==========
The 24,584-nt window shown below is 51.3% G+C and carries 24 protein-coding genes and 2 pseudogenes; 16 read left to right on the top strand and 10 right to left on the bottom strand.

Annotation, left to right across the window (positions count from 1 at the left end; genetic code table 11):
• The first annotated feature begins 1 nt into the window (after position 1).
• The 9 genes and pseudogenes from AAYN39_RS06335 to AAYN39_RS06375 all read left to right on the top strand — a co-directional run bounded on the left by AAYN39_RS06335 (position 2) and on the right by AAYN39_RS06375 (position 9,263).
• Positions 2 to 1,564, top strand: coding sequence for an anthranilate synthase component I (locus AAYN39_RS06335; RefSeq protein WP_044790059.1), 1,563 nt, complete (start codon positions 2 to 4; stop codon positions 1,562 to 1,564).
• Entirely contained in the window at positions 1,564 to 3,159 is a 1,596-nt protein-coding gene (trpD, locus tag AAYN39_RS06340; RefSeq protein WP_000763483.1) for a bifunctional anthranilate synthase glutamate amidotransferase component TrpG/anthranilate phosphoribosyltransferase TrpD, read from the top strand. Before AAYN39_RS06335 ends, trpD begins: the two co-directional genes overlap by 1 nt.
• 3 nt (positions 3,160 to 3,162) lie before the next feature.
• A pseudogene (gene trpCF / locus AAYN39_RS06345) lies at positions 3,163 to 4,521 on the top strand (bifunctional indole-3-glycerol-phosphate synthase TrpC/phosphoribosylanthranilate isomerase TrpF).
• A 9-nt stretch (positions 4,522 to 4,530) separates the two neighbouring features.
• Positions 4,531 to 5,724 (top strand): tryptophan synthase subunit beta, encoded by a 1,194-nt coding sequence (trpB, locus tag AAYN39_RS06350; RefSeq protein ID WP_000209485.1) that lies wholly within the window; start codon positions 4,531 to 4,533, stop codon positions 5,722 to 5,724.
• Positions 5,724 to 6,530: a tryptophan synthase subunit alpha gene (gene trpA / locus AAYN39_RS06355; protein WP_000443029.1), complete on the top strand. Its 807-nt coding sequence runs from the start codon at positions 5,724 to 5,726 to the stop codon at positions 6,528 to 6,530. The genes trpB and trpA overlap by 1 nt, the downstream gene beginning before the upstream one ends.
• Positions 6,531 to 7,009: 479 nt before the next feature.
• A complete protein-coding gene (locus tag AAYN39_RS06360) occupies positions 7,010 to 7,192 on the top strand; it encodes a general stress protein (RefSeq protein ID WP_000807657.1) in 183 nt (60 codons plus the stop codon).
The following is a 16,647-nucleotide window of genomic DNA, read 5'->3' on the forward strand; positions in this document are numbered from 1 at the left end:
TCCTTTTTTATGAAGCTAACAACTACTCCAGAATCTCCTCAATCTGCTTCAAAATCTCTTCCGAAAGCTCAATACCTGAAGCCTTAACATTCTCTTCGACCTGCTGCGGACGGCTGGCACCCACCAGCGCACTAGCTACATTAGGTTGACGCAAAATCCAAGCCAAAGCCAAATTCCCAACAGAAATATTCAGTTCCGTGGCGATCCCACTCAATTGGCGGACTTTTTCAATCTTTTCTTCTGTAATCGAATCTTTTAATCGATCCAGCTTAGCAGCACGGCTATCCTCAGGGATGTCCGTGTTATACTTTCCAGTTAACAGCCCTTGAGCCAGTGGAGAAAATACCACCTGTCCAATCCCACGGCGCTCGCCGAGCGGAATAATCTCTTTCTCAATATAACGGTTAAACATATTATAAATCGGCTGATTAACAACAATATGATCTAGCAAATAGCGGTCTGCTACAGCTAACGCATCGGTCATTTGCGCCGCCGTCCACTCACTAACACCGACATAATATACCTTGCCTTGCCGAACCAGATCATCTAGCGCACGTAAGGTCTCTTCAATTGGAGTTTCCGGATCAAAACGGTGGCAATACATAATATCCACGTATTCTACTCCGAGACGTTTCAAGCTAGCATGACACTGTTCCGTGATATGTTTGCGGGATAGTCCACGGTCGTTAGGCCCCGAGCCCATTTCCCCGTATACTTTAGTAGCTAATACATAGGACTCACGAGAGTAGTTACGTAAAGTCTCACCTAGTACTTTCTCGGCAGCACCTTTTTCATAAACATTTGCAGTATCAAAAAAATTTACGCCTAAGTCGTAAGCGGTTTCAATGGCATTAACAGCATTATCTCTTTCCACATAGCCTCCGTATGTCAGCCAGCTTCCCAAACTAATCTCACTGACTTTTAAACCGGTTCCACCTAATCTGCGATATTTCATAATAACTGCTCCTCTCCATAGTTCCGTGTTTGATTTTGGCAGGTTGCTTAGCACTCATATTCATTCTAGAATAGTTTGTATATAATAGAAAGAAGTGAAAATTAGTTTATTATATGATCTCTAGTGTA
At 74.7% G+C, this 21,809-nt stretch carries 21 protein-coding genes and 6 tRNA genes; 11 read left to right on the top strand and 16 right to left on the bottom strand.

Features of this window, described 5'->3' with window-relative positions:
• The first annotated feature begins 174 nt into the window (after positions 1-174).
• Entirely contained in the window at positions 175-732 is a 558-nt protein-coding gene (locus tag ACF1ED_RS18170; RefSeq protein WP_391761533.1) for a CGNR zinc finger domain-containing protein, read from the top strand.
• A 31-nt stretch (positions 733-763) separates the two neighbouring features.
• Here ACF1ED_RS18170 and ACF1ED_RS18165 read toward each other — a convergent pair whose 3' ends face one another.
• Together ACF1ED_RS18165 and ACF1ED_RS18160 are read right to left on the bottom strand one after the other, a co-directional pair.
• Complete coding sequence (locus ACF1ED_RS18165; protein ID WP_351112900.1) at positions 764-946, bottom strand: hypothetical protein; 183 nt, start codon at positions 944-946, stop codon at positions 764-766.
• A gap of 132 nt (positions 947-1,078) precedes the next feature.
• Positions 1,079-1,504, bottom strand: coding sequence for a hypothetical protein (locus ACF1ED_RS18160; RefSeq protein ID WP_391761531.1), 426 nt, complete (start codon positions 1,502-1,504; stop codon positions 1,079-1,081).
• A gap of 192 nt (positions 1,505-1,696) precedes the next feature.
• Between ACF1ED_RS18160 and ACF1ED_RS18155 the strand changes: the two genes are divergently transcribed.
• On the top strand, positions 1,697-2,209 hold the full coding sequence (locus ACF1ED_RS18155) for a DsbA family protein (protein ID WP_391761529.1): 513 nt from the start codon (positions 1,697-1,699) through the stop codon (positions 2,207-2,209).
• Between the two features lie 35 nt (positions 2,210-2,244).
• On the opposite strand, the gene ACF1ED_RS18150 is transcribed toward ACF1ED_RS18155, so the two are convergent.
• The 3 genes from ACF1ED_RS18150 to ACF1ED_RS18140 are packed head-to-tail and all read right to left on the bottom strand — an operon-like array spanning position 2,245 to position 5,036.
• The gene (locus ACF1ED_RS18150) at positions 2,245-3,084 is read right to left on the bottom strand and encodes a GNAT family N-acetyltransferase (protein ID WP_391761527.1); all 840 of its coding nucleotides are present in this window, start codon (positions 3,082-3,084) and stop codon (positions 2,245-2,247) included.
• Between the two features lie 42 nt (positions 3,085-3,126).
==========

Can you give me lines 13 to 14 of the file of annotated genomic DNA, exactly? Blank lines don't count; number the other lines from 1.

• A complete protein-coding gene (locus tag AAYN39_RS06360) occupies positions 7,010 to 7,192 on the top strand; it encodes a general stress protein (RefSeq protein ID WP_000807657.1) in 183 nt (60 codons plus the stop codon).
The following is a 16,647-nucleotide window of genomic DNA, read 5'->3' on the forward strand; positions in this document are numbered from 1 at the left end: